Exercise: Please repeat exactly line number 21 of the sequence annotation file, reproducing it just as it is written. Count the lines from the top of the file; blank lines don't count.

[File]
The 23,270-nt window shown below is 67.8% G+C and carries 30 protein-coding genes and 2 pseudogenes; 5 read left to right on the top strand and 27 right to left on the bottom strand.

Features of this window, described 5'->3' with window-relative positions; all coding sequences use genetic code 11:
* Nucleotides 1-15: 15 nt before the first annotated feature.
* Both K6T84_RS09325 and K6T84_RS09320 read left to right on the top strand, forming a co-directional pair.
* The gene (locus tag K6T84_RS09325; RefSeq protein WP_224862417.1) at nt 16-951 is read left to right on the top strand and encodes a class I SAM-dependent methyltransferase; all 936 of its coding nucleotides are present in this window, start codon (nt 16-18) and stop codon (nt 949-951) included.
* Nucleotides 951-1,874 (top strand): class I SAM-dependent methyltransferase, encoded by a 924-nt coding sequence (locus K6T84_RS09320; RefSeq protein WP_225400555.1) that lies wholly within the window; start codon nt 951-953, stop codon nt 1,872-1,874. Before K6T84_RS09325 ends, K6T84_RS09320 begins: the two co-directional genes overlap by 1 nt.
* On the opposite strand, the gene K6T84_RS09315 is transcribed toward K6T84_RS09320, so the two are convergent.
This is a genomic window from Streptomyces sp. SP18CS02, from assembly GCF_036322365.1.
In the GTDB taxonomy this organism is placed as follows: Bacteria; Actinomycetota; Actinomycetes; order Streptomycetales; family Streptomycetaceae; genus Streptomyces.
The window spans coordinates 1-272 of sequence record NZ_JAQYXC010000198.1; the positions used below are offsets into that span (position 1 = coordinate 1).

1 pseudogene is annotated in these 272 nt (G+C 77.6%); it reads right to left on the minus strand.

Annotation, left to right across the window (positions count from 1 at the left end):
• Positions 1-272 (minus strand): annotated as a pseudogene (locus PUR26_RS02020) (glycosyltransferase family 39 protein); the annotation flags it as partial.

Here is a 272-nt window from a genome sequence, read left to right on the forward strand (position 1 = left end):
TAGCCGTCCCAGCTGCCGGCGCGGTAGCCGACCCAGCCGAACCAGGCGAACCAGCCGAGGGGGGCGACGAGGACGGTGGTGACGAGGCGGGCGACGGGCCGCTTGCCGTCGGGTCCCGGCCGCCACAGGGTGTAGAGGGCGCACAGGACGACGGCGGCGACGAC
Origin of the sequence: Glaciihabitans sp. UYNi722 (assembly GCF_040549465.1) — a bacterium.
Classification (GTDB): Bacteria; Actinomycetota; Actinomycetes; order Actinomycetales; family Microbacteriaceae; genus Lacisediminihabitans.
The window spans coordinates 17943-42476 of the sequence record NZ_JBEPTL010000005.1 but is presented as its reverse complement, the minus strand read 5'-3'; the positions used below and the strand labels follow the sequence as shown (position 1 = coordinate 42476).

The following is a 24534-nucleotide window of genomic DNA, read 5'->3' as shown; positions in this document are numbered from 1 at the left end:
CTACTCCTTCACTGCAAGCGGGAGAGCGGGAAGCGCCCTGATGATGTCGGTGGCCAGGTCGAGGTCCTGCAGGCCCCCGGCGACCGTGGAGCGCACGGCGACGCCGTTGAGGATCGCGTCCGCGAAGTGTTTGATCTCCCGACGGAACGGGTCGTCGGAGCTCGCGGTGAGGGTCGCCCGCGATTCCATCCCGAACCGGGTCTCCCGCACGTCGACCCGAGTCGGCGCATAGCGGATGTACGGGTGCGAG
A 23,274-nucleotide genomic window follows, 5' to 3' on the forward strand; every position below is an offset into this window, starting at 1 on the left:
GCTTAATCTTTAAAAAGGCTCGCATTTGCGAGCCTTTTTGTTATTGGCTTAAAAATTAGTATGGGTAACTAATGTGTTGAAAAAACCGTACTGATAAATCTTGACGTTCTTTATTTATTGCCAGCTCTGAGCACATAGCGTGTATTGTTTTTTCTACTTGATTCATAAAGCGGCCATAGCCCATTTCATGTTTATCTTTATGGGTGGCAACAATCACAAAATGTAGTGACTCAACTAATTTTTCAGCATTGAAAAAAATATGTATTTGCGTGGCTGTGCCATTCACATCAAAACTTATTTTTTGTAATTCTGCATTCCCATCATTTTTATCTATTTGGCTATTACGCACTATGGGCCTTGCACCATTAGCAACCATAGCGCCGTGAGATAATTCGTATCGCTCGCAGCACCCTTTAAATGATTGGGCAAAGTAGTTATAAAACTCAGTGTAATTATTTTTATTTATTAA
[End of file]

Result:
A 23,274-nucleotide genomic window follows, 5' to 3' on the forward strand; every position below is an offset into this window, starting at 1 on the left: